During early negotiations (and yes they are negotiations), your customers, management, and marketing are going to play hard-ball when it comes to features. Your product must do everything. No, they can't rank the features because they are all essential. So you put this parameter aside for the moment.
There might be some flexibility on the staffing. The company might be willing to throw money at your product manager. According to Yourdon, staffing follows some kind of inverse-square law. If you halve the amount of time for a project, you need to quadruple the number of programmers. The bigger the team, the longer it will take for them to work together well. Increasing staff shows diminishing returns. You can only add the developers early. According to "The Mythical Man Month" by Frederick Brooks, adding developers to a late project will delay the project further. Staffing is not easy to adjust, and staffing always has an upper limit.
Software quality, maintainability, robustness, stability, and usability, also can be degraded to improve your schedule -- to a point. If you overshoot your tolerance for poor software, you will also take too long to test and stabilize your product. Feature upgrades can be fatal. Better not push this parameter too far.
You can delude yourself. You can pretend that some magic silver-bullet technology will make you vastly more productive. You can pretend that your team walks on water, that 18-hour days can be sustained for months without burn-out, that the project will never change scope again. But let's assume you're not on drugs.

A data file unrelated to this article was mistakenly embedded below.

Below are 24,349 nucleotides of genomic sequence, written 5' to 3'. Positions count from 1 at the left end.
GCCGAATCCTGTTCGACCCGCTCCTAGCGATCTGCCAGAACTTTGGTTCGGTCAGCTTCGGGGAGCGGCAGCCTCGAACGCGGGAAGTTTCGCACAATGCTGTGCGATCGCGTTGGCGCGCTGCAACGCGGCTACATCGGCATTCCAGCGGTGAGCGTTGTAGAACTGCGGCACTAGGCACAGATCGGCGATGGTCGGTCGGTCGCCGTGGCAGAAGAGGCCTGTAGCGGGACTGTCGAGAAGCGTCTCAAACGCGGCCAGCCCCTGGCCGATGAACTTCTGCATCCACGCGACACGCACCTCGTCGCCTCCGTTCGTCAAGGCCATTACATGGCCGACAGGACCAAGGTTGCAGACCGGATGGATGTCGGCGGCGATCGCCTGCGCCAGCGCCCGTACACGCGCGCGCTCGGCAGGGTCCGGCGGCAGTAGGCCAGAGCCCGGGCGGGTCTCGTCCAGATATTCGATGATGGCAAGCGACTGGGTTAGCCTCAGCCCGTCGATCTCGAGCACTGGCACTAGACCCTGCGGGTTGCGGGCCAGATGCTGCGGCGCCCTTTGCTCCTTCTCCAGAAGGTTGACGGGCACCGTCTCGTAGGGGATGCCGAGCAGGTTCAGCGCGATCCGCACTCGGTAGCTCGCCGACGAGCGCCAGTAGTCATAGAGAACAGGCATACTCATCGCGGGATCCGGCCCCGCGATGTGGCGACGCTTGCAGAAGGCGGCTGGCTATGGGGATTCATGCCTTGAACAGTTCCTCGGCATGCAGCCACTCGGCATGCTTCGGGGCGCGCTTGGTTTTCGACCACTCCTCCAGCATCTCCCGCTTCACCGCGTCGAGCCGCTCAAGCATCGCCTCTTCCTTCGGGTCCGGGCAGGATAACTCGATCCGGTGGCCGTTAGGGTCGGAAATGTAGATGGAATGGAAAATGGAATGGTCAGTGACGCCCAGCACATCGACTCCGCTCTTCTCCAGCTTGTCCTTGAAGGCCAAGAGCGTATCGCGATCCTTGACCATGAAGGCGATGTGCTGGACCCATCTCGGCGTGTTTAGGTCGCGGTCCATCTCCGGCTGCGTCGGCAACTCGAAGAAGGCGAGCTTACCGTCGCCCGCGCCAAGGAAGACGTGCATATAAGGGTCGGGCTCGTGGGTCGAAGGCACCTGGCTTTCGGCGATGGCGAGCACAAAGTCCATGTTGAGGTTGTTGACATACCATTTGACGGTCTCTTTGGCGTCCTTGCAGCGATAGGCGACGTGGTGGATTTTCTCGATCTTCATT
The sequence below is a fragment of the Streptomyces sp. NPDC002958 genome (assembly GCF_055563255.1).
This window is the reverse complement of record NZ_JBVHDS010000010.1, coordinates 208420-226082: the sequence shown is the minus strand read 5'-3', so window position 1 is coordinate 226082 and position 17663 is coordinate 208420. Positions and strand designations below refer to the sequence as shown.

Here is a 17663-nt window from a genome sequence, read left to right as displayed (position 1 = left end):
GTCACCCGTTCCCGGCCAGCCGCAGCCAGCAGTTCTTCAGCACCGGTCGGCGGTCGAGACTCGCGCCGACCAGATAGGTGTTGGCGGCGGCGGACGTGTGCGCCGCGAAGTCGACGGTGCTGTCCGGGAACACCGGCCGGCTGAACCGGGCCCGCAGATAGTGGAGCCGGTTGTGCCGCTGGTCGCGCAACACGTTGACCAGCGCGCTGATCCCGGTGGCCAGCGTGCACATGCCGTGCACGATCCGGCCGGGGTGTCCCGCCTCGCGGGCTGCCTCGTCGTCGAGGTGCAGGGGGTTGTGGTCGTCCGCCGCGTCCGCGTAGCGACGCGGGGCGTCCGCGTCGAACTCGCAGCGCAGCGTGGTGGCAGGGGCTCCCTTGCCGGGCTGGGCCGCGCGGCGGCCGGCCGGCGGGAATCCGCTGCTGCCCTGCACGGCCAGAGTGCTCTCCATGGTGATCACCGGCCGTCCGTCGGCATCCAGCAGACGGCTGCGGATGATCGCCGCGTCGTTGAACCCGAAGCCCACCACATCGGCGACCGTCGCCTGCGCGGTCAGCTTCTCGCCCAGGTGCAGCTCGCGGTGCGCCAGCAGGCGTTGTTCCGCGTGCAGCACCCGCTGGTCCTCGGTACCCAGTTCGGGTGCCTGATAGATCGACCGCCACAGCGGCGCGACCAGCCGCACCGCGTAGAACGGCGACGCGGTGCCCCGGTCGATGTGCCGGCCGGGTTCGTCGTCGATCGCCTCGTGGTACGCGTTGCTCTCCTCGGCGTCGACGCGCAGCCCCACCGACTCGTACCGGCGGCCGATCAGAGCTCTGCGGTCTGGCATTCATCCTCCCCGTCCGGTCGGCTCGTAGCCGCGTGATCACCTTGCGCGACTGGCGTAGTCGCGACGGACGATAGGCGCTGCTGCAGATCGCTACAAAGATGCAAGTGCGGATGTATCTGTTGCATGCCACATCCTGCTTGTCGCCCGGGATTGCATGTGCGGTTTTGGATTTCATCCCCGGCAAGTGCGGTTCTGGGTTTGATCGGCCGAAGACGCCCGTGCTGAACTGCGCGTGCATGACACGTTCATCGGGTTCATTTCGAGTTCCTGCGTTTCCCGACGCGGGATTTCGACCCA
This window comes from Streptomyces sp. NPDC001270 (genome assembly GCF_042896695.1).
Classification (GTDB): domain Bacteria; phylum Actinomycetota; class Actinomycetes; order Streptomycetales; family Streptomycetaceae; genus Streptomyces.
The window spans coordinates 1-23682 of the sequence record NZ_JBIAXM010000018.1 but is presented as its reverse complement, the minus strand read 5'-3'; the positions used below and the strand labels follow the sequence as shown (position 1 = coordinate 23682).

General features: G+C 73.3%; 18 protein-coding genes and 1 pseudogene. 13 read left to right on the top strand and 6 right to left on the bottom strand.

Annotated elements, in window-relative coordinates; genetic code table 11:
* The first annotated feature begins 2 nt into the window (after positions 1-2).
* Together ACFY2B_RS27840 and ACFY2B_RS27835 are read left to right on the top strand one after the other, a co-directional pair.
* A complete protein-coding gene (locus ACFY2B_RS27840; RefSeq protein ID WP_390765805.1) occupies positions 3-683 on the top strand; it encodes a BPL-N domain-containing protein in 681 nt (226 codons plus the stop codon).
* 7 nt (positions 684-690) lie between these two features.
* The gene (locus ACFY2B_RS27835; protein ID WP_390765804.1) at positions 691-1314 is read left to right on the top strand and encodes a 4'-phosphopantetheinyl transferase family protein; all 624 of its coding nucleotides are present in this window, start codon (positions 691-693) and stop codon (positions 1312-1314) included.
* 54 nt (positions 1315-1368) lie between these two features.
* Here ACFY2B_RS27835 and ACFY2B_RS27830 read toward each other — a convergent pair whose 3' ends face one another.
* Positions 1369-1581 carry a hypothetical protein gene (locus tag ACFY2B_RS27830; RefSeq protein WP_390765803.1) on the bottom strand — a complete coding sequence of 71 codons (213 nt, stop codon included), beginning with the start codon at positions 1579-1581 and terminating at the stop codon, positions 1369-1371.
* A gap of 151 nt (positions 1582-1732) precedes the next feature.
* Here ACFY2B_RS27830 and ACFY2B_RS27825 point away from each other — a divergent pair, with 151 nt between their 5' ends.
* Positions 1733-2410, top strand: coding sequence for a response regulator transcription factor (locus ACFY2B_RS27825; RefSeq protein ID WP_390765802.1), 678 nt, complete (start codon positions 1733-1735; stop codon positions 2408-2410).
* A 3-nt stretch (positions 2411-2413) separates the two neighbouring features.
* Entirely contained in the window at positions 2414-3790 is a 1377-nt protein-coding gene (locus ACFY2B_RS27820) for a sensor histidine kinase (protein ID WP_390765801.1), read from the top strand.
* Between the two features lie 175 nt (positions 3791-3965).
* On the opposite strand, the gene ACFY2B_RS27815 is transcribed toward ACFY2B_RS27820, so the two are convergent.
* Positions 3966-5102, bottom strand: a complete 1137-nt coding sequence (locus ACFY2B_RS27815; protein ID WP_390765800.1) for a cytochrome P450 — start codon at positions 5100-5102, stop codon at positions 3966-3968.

You have the classic inflexibility matrix. The few parameters you can adjust, staffing and quality, are also the riskiest. Given all your hard constraints, you may find that the outer bound of your estimate well exceeds the acceptable delivery date of the project. What can you do? You can try to refuse the assignment, but you probably missed that opportunity. The rules changed when you were not paying attention.
Yourdon recommends triage of features, against the wishes of your sponsors. Divide features into "must have," "should have," and "could have." Don't let too much fall into the "must" category. If your users and managers wanted everything in the "must" category, then it's their lost opportunity. You'll have to prioritize for them. Give unequal scores to these features, such as 9 points for "must," 3 for "should," and 1 for "could."
Try to identify components that allow you to implement these features. Components should be parts of development that can proceed independently. The more you sub-divide your components, the better you can scale your productivity with more developers. Set the score of a component to the sum of scores of features it supports. Try to appraise the difficulty of implementing and testing each component. Don't worry about high scores that are easy to implement, or low scores that are hard to implement. These will survive or die on their own.